Street Art: Whether it's the Scope Miami fair, Miami mainstay Alec Monopoly, or even Banksy himself, collectors are quickly tiring of the (mostly) derivative work produced by a seemingly endless parade of (mostly) millennial men that all seem to (mostly) feature the dollar bill as the focus of the art.
First day sales: As many press reports mentioned, while the fair was still an undoubted success and top pieces all found comfy new homes with quality collectors, the pace of sales was noticeably slower than in years past and galleries didn't necessarily sell out their booths on the first day. Whether it's because collectors are taking more time to carefully consider works before pulling the trigger, or it's a more ominous sign of a looming correction in the market, we'll all just have to hold our breaths and wait to see.
Salvator Mundi: A $450 Million Dollar Maze of Mirrors
So let's get this straight. In a news-break perfectly timed to coincide with the VIP Preview at Art Basel this year (Wednesday), the New York Time's David Kirkpatrick reported that the buyer for Leonardo da Vinci's work was a little-known prince named Bader bin Abdullah bin Mohammed bin Farhan al-Saud.
But the next day (Thursday), the Wall Street Journal's Shane Harris, Kelly Crow, and Summer Said reported that the NYT doesn't really have the full story and that Prince Bader was in fact acting as a proxy in the sale for his good friend, Saudi Arabia’s Crown Prince Mohammed bin Salman.
And then on Friday, the New York Times came back with reporting that the Saudi embassy in Washington was claiming that Price Bader did not act as a proxy for the Crown Prince, but instead acted as an agent for the ministry of culture of Abu Dhabi, in the United Arab Emirates and that the Leonardo piece would soon go on display there at the newly opened Louvre Abu Dhabi.
With all the twists and turns in this roller coaster of a story, we may never know who the true purchaser of "Salvator Mundi" was, but a few things are for sure. Bader bin Abdullah bin Mohammed bin Farhan al-Saud (or someone representing him) was on the phone with Alex Rotter that night at Christie's. The $450 million dollar artwork is heading to the Louvre Abu Dhabi for now (whether as a gift, a loan or as a rental). And Crown Prince Mohammed bin Salman was clearly the orchestrator and financial backer in the purchase, even if it wasn't for his personal collection but as a gift to the United Arab Emiratesin an effort to build stronger ties between the two countries.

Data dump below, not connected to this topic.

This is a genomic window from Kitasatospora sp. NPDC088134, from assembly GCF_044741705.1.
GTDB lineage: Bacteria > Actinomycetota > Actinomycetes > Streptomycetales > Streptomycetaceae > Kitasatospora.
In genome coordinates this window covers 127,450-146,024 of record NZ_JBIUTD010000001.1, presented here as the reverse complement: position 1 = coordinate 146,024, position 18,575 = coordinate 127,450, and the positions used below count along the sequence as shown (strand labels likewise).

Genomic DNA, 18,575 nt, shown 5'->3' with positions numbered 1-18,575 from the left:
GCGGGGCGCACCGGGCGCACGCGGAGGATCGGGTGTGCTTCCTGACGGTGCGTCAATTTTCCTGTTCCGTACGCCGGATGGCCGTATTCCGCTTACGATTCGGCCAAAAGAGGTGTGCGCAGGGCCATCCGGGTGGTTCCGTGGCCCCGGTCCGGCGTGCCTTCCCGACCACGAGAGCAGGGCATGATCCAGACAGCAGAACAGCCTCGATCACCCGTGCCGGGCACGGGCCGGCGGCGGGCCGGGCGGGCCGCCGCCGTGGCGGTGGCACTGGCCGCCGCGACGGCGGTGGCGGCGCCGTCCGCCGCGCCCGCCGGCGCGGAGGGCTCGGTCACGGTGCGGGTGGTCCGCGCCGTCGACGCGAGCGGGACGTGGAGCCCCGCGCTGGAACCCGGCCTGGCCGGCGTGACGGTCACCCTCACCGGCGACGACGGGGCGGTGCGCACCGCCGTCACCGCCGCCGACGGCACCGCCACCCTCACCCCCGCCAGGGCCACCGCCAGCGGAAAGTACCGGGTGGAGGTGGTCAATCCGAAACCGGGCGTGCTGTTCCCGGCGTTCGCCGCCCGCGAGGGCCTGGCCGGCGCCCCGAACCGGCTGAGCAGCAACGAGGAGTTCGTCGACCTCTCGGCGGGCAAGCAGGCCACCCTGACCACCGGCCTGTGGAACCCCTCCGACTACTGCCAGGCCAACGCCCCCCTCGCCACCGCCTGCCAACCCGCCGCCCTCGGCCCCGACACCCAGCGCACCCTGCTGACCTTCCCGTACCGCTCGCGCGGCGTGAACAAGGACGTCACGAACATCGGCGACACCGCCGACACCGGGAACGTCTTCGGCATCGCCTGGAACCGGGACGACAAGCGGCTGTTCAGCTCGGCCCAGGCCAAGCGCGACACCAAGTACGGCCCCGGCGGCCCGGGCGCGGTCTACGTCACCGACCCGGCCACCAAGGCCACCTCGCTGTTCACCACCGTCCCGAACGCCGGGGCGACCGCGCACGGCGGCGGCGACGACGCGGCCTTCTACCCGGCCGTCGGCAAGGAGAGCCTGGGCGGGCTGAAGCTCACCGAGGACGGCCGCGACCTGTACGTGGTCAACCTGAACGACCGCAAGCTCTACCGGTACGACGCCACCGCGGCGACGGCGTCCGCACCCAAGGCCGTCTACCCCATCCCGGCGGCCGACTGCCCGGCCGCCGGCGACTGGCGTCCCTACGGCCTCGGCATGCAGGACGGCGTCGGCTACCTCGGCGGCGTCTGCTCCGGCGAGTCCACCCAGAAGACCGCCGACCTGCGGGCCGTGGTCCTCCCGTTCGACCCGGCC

Alexander Forbes of Artsy.net has a must-read recap and analysis of what sold at this year's iteration of Art Basel Miami Beach. Check out the great reporting here.
The superb team at Sotheby's Art Agency Partners has some truly insightful take-aways from this year's fair. Read Charlotte Burns's "Market Report" here, as well as Allan Schwartzman's fun take here.
For the official "End of Show Report" (i.e press release) produced by Art Basel itself, click here.
Gallery Shows to See Before the New Year
Paula Cooper Gallery's "The Passing of Time: Michael Hurson at Work, 1971-2001" (closing December 22nd)
Gladstone Gallery's "Richard Prince: Ripple Paintings" (closing December 22nd)
Paul Kasmin Gallery's "Lee Krasner: The Umber Paintings, 1959-1962" (closing January 13th)
Danziger Gallery's "The Way of the West: Jim Krantz and Ansel Adams" (closing December 22nd)
Galerie Perrotin's "Farhad Moshiri: Snow Forest" (closing December 23rd)
One Fun Thing
Still looking for that perfect gift for the art-lover in your life? Assouline's "Andy Warhol: The Impossible Collection" makes for just such a purchase if you have a cool $845 laying around. With accompanying text by former Andy Warhol Museum director Eric Shiner, and over 100 beautifully printed glossy photos of Warhol's works, this ultimate coffee table book is our choice for the number one art gift of the year.